President Barack Obama’s chief defense of his administration’s wide-ranging data-gathering programs Friday: Congress authorized them, with “every member” well aware of the details.
Not so, say many members of Congress – Democrats and Republicans alike.
Typically, members of Congress “don’t receive this kind of briefing,” Senate Majority Whip Dick Durbin (D-Ill.) told POLITICO Friday. They wouldn’t have known about the programs unless they were on an intelligence committee, attended special sessions last held in 2011 or specifically asked to be briefed – something they would only know to do if they were clued in by an colleague who was already aware.
Durbin said he learned about the two programs himself only after requesting a briefing under “classified circumstances” after being urged to do so by Sen. Ron Wyden (D-Ore.).
Congressional leadership and intelligence committees had access to information about the programs, he said – but the “average member” of Congress likely wouldn’t have been aware of the breadth of the telephone and Internet surveillance.
There’s no public record of who has attended any of these sessions – and even the Obama administration couldn’t confirm the president’s claim that “every member of Congress” had been briefed.
The White House declined to comment for this story.
And Rep. Aaron Schock (R-Ill.) told POLITICO that the classified intelligence briefing sessions he’s attended haven’t disclosed details on the two data-gathering programs as were unveiled this week.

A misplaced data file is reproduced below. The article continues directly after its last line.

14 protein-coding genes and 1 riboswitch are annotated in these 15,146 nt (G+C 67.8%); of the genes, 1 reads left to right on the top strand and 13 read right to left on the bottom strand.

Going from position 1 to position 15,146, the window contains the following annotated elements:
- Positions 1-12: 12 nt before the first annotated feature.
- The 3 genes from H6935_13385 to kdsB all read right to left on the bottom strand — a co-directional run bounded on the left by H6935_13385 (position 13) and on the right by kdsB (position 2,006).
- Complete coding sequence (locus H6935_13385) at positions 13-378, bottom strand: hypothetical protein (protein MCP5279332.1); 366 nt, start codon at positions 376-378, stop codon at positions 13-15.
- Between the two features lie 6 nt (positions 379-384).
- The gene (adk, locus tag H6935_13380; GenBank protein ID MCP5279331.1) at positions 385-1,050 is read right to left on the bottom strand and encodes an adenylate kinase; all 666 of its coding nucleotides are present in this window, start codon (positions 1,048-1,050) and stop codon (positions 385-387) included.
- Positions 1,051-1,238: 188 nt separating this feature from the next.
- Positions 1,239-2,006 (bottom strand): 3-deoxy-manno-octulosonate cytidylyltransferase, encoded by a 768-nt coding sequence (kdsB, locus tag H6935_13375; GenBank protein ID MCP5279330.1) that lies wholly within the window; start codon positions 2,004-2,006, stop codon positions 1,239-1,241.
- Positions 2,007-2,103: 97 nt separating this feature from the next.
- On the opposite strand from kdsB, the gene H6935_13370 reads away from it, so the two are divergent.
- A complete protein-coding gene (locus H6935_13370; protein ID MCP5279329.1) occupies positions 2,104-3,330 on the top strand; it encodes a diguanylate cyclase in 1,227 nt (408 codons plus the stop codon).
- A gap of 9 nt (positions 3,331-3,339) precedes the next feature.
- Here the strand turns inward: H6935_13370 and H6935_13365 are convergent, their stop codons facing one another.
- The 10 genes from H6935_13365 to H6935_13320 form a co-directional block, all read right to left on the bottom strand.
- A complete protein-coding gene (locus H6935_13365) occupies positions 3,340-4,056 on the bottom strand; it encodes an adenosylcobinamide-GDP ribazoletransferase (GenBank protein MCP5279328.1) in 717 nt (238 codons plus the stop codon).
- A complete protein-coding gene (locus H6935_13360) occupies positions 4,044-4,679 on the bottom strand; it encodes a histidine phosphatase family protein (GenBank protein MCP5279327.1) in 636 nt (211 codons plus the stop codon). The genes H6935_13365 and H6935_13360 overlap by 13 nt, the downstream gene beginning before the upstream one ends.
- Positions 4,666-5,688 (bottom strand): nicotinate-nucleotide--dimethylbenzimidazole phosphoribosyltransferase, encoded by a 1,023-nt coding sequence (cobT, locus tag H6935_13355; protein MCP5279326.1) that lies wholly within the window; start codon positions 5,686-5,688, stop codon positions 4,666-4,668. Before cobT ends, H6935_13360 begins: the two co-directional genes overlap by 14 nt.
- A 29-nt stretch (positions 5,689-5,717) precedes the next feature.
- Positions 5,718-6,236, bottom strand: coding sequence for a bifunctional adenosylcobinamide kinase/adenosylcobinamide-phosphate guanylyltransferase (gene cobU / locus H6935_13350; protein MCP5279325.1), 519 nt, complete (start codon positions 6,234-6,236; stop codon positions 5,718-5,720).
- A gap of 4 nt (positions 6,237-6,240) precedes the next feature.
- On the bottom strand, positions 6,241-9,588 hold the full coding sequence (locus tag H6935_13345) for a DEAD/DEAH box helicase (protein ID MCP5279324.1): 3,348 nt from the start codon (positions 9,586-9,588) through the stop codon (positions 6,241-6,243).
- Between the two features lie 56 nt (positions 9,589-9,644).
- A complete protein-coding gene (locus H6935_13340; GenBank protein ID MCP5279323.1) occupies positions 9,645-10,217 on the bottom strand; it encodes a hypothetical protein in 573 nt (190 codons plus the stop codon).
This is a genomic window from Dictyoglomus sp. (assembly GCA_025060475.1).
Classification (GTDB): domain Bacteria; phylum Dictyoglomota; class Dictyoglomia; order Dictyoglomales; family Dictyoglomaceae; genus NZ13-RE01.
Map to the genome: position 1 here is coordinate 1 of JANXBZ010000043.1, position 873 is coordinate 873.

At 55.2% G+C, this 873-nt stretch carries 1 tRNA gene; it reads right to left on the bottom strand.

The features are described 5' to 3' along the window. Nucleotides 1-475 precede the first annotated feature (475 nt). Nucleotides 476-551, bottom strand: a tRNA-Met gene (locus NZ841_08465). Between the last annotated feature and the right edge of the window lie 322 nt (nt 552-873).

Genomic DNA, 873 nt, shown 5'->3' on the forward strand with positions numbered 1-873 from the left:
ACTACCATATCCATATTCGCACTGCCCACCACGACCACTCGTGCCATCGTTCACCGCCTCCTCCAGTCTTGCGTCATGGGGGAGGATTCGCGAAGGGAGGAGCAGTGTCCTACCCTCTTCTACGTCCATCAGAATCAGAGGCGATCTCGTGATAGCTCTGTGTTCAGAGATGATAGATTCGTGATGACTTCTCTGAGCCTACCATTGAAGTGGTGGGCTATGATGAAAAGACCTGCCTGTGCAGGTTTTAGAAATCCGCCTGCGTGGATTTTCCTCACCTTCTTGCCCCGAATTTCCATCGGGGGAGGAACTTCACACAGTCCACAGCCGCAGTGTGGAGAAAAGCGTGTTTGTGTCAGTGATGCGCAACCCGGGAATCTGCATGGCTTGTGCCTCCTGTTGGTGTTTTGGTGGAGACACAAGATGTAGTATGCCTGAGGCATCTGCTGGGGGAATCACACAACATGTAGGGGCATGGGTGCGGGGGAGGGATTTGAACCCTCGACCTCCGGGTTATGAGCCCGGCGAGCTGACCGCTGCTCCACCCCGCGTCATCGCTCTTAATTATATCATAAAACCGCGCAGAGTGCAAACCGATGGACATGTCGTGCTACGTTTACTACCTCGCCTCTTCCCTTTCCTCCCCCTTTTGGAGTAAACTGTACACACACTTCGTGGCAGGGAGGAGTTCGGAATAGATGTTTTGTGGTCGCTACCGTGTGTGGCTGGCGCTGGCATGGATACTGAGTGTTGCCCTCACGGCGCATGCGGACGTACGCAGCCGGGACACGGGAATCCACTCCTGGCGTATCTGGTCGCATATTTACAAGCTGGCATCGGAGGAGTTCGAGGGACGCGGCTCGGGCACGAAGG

Schock, in Congress since 2009, said he had “no idea” about the phone data gathering, or any briefings for House members to discuss it, until news reports this week.
Like other members who said they learned of the data-gathering efforts when they were revealed in the Guardian and the Washington Post, Schock said the administration classified briefings he’s attended have revealed very little information.
“I can assure you the phone number tracking of non-criminal, non-terrorist suspects was not discussed,” he said. “Most members have stopped going to their classified briefings because they rarely tell us anything we don’t already know in the news. It really has become a charade.”
President Obama’s explanation allows him to sound a nothing-to-see-here note that paints the programs as both prosaic and innocuous. After all, if all 535 members of Congress knew about them, how bad could they really be?
“These are the folks you all vote for as your representatives in Congress, and they’re being fully briefed on these programs,” said Obama. “And if, in fact… there were abuses taking place, presumably those members of Congress could raise those issues very aggressively. They’re empowered to do so.”
But as Sen. Barbara Mikulski (D-Md.) complained to Attorney General Eric Holder during a Thursday hearing, the idea that Congress has been “fully briefed” on these programs is coming as news to many of the lawmakers themselves.
“This ‘fully briefed’ is something that drives us up the wall, because often ‘fully briefed’ means a group of eight leadership; it does not necessarily mean relevant committees,” Mikulski said.